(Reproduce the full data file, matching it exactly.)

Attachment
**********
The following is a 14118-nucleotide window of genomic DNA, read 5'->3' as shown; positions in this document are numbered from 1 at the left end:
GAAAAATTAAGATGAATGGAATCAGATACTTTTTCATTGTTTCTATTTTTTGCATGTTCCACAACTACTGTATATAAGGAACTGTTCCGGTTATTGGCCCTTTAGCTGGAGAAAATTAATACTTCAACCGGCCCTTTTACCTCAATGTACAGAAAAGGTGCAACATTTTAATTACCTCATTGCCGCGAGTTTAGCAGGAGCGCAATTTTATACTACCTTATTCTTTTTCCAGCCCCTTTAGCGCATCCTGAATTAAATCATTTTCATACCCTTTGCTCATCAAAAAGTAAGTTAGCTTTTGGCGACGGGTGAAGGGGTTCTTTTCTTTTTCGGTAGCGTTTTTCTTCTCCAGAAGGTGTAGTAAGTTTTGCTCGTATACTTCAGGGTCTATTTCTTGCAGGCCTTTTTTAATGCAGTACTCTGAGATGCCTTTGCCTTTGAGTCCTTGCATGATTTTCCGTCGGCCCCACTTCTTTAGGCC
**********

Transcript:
The following is a 14118-nucleotide window of genomic DNA, read 5'->3' as shown; positions in this document are numbered from 1 at the left end:
GAAAAATTAAGATGAATGGAATCAGATACTTTTTCATTGTTTCTATTTTTTGCATGTTCCACAACTACTGTATATAAGGAACTGTTCCGGTTATTGGCCCTTTAGCTGGAGAAAATTAATACTTCAACCGGCCCTTTTACCTCAATGTACAGAAAAGGTGCAACATTTTAATTACCTCATTGCCGCGAGTTTAGCAGGAGCGCAATTTTATACTACCTTATTCTTTTTCCAGCCCCTTTAGCGCATCCTGAATTAAATCATTTTCATACCCTTTGCTCATCAAAAAGTAAGTTAGCTTTTGGCGACGGGTGAAGGGGTTCTTTTCTTTTTCGGTAGCGTTTTTCTTCTCCAGAAGGTGTAGTAAGTTTTGCTCGTATACTTCAGGGTCTATTTCTTGCAGGCCTTTTTTAATGCAGTACTCTGAGATGCCTTTGCCTTTGAGTCCTTGCATGATTTTCCGTCGGCCCCACTTCTTTAGGCC